“Pessimism has become tiresome, so optimism is gaining a foothold”
Fed governors regurgitate it time and again to rationalize their policies.
Fed Vice Chair Yellen Says Scope Remains For Further Policy Accommodation Through Additional Balance Sheet ActionSubmitted by Tyler Durden on 06/06/2012 20:08 -0400
That former San Fran Fed chairman Janet Yellen would demand more easing is no surprise: she used to do it all the time. That Fed Vice Chairman, and Bernanke's second in command, Janet Yellen just hinted that she is "convinced that scope remains for the FOMC to provide further policy accommodation either through its forward guidance or through additional balance-sheet actions", and that "while my modal outlook calls for only a gradual reduction in labor market slack and a stable pace of inflation near the FOMC's longer-run objective of 2 percent, I see substantial risks to this outlook, particularly to the downside" is certainly very notable, and confirms everyone's worst dream (or greatest hope assuming they have a Schwab trading platform or Bloomberg terminal) - more cue-EEE is coming to town.
The housing market is sending mixed signals in 2012.
US home prices have once again made a post-bubble low in spite of all the artificial intervention and massive bailouts to financial institutions. The bottom line unfortunately is that US household incomes have been strained for well over a decade. You can slice it up by nominal or inflation adjusted data but household incomes have been moving in a negative direction during the 00s and continuing into this decade. Keep in mind there is a massive pipeline of problems still in the housing market with over 5.5 million mortgage holders in some stage of foreclosure or simply not paying on their mortgage. This is more than a housing crisis but a crisis of quality job growth.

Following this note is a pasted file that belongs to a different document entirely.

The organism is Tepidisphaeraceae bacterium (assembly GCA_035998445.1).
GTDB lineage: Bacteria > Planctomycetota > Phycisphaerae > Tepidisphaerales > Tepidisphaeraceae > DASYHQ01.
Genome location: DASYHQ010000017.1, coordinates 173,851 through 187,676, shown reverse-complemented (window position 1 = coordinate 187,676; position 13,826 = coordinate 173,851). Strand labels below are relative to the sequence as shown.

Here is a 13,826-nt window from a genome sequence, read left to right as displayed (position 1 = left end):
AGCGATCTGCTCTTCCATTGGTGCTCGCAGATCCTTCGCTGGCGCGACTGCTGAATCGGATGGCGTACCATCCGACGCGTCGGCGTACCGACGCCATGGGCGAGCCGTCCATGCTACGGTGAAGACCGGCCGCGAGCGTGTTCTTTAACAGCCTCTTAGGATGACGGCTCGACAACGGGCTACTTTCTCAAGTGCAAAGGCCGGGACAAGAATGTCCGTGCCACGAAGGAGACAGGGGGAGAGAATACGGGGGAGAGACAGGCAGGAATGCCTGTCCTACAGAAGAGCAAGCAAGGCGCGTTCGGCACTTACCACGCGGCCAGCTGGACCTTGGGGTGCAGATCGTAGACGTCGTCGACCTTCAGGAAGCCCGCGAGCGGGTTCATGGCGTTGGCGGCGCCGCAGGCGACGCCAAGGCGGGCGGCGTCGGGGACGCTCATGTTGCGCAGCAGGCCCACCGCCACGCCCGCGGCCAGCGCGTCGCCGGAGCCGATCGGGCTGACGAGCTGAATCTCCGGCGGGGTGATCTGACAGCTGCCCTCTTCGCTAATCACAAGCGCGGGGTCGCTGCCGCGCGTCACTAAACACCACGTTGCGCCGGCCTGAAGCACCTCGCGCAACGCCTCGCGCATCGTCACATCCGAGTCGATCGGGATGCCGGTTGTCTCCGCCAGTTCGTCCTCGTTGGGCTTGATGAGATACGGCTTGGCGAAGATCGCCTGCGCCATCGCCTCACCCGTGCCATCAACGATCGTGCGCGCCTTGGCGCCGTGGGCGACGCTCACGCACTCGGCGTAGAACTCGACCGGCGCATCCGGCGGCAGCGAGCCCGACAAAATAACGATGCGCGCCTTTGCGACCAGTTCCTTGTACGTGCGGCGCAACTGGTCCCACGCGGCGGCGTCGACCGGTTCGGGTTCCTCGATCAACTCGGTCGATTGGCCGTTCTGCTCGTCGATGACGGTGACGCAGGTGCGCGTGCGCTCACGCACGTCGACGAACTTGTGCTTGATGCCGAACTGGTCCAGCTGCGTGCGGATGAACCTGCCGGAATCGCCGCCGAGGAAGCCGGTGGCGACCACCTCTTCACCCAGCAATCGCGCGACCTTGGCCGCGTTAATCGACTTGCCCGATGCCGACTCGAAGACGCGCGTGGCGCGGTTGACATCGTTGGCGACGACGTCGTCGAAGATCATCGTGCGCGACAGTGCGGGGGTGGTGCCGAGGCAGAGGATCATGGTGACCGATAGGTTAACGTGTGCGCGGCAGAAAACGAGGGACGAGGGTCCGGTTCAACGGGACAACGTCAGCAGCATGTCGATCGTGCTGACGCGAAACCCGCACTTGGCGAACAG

Once again pundits are claiming that housing is "finally recovering." But they're overlooking three peaks: Peak Housing, Peak Financial Fraud, and Peak Suburbia, all of which suggest years of stagnation and decline, not "recovery." Once the belief that housing is the bedrock of middle class wealth fades, so too will the motivation to risk homeownership in an economy that puts a premium on mobility and frequent changes of careers and jobs. Only one aspect of housing hasn't yet peaked: property taxes. If the risks of homeownership weren't apparent before, they certainly are now as local governments jack up property taxes to indenture homeowners into tax donkeys.
All eyes will turn to the Fed and the Fed statement. I think we get a slightly more dovish statement. More language that the economy shows signs of weakening and that the Fed is vigilantly watching the data to determine if additional actions are necessary. No change in low rates for extended period, though maybe their they soften the language further hinting that it could go on longer than 2014 if moderate economic growth continues. I don’t think they will say anything new on inflation, though they might try to hint that it is moderating in their eyes, again, paving way for more QE. So I suspect a dovish statement, but no QE. I think the market will initially like that, but we will see the enthusiasm wane as that seem very well priced in, and without QE, and once AAPL stabilizes, we can get back to focusing that on the whole the data here has been weak, and that the situation in Europe is deteriorating rapidly.
A multi-decade trend reversed.